• UK Clean Air Strategy[10], published by DEFRA in January 2019 (which, labeled a UK Strategy, principally proposed a range of new arrangements and initiatives, new England-wide and local powers and controls and Clean Air Zones in England.) Much of what is proposed in Chapter 7 aligns with Scotland for transport and industrial issues. Proposed actions for agriculture and domestic combustion are of particular interest to the Scottish context, including permitting the dairy and beef sectors, controls on manure application, further codes of practice for “low emission farming”, ammonia management and guidance on fertiliser use. For domestic burning, new enforcement powers for local government as well as actions on Ecodesign of stoves and fuel quality controls were proposed.
  • Initial stages of implementation of Glasgow LEZ in December 2018, principally seeking to transform the bus fleet and enhance streetscapes.
  • Modelling pilot report for Aberdeen, modelling development projects for LEZs proposed for the four cities and CAFS National Modelling Framework Report[11].
  • Fleet changes (new Euro VI vehicles) for Scotland’s private bus fleet.
  • Progressive electrification of central Scotland’s rail network during 2018 and 2019.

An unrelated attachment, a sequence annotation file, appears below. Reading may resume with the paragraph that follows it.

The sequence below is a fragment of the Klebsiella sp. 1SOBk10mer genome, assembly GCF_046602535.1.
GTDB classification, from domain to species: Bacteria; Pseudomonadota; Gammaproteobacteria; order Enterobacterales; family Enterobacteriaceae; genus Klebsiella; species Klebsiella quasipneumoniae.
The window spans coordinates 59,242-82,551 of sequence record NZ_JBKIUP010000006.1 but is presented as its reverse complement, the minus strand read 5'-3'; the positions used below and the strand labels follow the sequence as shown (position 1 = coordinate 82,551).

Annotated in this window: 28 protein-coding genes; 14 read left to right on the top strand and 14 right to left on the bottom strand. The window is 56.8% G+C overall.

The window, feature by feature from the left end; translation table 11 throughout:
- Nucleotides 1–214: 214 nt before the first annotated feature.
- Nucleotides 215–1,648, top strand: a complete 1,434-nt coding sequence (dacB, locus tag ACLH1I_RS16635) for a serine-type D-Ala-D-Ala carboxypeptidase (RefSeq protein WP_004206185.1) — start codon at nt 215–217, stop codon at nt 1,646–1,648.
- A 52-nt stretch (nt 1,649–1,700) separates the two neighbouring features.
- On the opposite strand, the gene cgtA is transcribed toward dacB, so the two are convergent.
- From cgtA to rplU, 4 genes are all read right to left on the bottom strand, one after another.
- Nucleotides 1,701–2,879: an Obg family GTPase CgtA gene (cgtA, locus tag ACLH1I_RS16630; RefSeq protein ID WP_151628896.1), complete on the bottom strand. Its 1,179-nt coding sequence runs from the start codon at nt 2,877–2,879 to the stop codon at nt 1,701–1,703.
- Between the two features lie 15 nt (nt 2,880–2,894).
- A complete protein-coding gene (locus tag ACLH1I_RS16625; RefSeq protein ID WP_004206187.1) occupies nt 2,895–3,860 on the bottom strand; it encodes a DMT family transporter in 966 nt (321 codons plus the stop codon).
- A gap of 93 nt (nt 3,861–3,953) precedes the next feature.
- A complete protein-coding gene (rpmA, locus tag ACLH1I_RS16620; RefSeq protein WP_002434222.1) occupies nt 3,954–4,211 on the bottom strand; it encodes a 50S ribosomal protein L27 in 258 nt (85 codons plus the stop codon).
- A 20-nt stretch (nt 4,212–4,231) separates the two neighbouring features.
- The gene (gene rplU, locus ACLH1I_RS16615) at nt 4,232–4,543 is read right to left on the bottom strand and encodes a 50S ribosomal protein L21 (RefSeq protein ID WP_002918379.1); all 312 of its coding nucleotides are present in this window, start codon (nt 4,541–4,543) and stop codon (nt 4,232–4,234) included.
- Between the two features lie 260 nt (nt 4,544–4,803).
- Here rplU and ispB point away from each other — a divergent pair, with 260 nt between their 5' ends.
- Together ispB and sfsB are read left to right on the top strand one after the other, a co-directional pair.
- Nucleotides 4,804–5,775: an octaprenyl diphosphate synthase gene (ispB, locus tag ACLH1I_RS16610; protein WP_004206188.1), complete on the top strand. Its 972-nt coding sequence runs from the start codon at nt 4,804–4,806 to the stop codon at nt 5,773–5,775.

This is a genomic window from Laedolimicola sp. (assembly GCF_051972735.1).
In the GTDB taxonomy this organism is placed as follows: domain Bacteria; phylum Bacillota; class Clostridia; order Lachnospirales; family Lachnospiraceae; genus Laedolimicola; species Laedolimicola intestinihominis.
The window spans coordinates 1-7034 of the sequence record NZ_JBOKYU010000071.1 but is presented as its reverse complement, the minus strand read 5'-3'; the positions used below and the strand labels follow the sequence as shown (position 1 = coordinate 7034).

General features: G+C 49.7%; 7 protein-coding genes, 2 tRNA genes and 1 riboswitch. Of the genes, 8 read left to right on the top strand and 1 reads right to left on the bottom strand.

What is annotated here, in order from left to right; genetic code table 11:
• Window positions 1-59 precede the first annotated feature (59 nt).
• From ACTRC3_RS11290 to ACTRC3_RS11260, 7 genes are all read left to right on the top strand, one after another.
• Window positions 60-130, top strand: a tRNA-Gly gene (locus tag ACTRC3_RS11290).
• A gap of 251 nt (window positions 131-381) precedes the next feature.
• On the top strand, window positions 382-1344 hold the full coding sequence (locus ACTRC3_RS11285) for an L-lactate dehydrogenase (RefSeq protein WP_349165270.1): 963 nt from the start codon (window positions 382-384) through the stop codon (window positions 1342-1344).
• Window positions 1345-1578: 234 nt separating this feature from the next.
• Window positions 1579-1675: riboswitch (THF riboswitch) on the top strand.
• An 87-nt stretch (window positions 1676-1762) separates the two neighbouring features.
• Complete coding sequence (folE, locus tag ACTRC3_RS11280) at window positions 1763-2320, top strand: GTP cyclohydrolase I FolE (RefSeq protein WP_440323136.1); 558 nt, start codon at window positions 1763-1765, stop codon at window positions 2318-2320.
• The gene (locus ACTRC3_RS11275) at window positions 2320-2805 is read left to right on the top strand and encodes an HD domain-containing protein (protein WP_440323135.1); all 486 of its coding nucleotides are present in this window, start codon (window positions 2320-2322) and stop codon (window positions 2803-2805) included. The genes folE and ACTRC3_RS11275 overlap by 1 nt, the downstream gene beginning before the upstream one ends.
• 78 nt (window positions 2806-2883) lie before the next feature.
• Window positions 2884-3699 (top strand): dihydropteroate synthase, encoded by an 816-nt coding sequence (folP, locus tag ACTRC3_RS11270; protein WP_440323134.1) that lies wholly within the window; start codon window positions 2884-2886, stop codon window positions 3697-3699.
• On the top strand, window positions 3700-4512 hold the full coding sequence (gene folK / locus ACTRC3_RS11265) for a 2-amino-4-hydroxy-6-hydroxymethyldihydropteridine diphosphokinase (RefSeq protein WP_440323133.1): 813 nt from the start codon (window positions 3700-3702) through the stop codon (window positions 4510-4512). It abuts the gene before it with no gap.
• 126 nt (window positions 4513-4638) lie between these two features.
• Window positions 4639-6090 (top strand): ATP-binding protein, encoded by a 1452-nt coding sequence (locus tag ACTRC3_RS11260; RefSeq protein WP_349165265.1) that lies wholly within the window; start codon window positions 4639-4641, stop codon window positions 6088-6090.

• The Scottish Parliament’s Environment, Climate Change and Land Reform Committee Inquiry on Air Quality during 2017/2018[12].
  • VW/”DieselGate” – the reforms and profile given to the issue of false emissions data initiated by the US EPA’s notice of violation of the US Clean Air Act against VW in September 2015 has been considerable. A range of consequential changes in engine management and design, data availability and actual emissions performance measurement and reporting etc. as well as a shift for passenger vehicles away from diesel engines has continued to flow from this origin.
  • Completion of some major road network developments, including Queensferry Crossing, Clackmannanshire Bridge, Aberdeen Western Peripheral Route (City Bypass/AWPR) and parts of the A9, M8/M73/M74, etc.
  • Reorganisation of public health bodies in Scotland towards the creation of Public Health Scotland.
  • The next EU Environment Action Programme, due to run from 2020, is likely to consider progress on air pollution across Europe, including taking account of the findings of the EU Court of Auditors report[13].  A more recent report by the European Environment Agency (EEA) on urban air quality implementation challenges[14], provides further context.
  • Recent progress and announcements on climate change – notably the declaration of a “climate emergency” by the Scottish Government - are also relevant.